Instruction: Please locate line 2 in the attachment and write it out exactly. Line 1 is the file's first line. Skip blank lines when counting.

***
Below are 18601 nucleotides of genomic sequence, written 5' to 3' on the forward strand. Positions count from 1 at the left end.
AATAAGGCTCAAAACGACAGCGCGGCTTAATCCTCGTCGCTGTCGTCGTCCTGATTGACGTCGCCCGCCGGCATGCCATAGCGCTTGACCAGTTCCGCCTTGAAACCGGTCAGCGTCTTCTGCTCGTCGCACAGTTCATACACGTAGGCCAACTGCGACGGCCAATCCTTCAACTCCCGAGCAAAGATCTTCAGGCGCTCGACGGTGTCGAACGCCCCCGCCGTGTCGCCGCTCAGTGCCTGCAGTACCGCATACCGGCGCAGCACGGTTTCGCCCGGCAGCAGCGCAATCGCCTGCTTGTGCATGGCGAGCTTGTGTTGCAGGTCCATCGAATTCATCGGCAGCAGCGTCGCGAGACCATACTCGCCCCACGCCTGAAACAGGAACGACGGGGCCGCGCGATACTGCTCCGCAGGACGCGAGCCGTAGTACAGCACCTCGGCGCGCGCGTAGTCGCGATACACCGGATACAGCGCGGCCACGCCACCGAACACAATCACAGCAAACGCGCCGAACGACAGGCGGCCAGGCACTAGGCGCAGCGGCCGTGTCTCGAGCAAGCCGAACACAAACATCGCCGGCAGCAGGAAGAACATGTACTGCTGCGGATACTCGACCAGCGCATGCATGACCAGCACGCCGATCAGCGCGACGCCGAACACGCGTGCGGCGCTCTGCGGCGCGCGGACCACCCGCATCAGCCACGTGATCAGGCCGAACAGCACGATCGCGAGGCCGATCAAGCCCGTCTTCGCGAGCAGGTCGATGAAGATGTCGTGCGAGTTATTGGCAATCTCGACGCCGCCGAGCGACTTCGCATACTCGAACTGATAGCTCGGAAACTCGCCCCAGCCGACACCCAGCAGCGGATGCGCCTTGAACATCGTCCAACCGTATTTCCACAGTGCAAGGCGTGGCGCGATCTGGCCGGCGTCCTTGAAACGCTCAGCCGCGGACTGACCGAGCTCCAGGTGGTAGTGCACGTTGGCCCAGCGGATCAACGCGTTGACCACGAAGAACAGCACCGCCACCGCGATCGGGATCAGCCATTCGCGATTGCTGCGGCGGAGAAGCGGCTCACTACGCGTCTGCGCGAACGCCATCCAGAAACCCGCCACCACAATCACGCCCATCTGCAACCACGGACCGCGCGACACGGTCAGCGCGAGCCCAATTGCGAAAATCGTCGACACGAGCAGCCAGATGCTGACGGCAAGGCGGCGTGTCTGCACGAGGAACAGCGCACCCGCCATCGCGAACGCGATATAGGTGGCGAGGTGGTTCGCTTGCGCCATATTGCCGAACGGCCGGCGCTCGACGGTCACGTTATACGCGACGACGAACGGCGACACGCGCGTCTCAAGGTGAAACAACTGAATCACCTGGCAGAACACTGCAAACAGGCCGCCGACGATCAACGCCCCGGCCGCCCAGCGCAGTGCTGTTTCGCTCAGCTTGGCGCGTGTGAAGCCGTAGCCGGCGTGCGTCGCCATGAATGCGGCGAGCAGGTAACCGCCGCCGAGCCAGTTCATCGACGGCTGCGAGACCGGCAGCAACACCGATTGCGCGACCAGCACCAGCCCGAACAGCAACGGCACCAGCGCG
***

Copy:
AATAAGGCTCAAAACGACAGCGCGGCTTAATCCTCGTCGCTGTCGTCGTCCTGATTGACGTCGCCCGCCGGCATGCCATAGCGCTTGACCAGTTCCGCCTTGAAACCGGTCAGCGTCTTCTGCTCGTCGCACAGTTCATACACGTAGGCCAACTGCGACGGCCAATCCTTCAACTCCCGAGCAAAGATCTTCAGGCGCTCGACGGTGTCGAACGCCCCCGCCGTGTCGCCGCTCAGTGCCTGCAGTACCGCATACCGGCGCAGCACGGTTTCGCCCGGCAGCAGCGCAATCGCCTGCTTGTGCATGGCGAGCTTGTGTTGCAGGTCCATCGAATTCATCGGCAGCAGCGTCGCGAGACCATACTCGCCCCACGCCTGAAACAGGAACGACGGGGCCGCGCGATACTGCTCCGCAGGACGCGAGCCGTAGTACAGCACCTCGGCGCGCGCGTAGTCGCGATACACCGGATACAGCGCGGCCACGCCACCGAACACAATCACAGCAAACGCGCCGAACGACAGGCGGCCAGGCACTAGGCGCAGCGGCCGTGTCTCGAGCAAGCCGAACACAAACATCGCCGGCAGCAGGAAGAACATGTACTGCTGCGGATACTCGACCAGCGCATGCATGACCAGCACGCCGATCAGCGCGACGCCGAACACGCGTGCGGCGCTCTGCGGCGCGCGGACCACCCGCATCAGCCACGTGATCAGGCCGAACAGCACGATCGCGAGGCCGATCAAGCCCGTCTTCGCGAGCAGGTCGATGAAGATGTCGTGCGAGTTATTGGCAATCTCGACGCCGCCGAGCGACTTCGCATACTCGAACTGATAGCTCGGAAACTCGCCCCAGCCGACACCCAGCAGCGGATGCGCCTTGAACATCGTCCAACCGTATTTCCACAGTGCAAGGCGTGGCGCGATCTGGCCGGCGTCCTTGAAACGCTCAGCCGCGGACTGACCGAGCTCCAGGTGGTAGTGCACGTTGGCCCAGCGGATCAACGCGTTGACCACGAAGAACAGCACCGCCACCGCGATCGGGATCAGCCATTCGCGATTGCTGCGGCGGAGAAGCGGCTCACTACGCGTCTGCGCGAACGCCATCCAGAAACCCGCCACCACAATCACGCCCATCTGCAACCACGGACCGCGCGACACGGTCAGCGCGAGCCCAATTGCGAAAATCGTCGACACGAGCAGCCAGATGCTGACGGCAAGGCGGCGTGTCTGCACGAGGAACAGCGCACCCGCCATCGCGAACGCGATATAGGTGGCGAGGTGGTTCGCTTGCGCCATATTGCCGAACGGCCGGCGCTCGACGGTCACGTTATACGCGACGACGAACGGCGACACGCGCGTCTCAAGGTGAAACAACTGAATCACCTGGCAGAACACTGCAAACAGGCCGCCGACGATCAACGCCCCGGCCGCCCAGCGCAGTGCTGTTTCGCTCAGCTTGGCGCGTGTGAAGCCGTAGCCGGCGTGCGTCGCCATGAATGCGGCGAGCAGGTAACCGCCGCCGAGCCAGTTCATCGACGGCTGCGAGACCGGCAGCAACACCGATTGCGCGACCAGCACCAGCCCGAACAGCAACGGCACCAGCGCG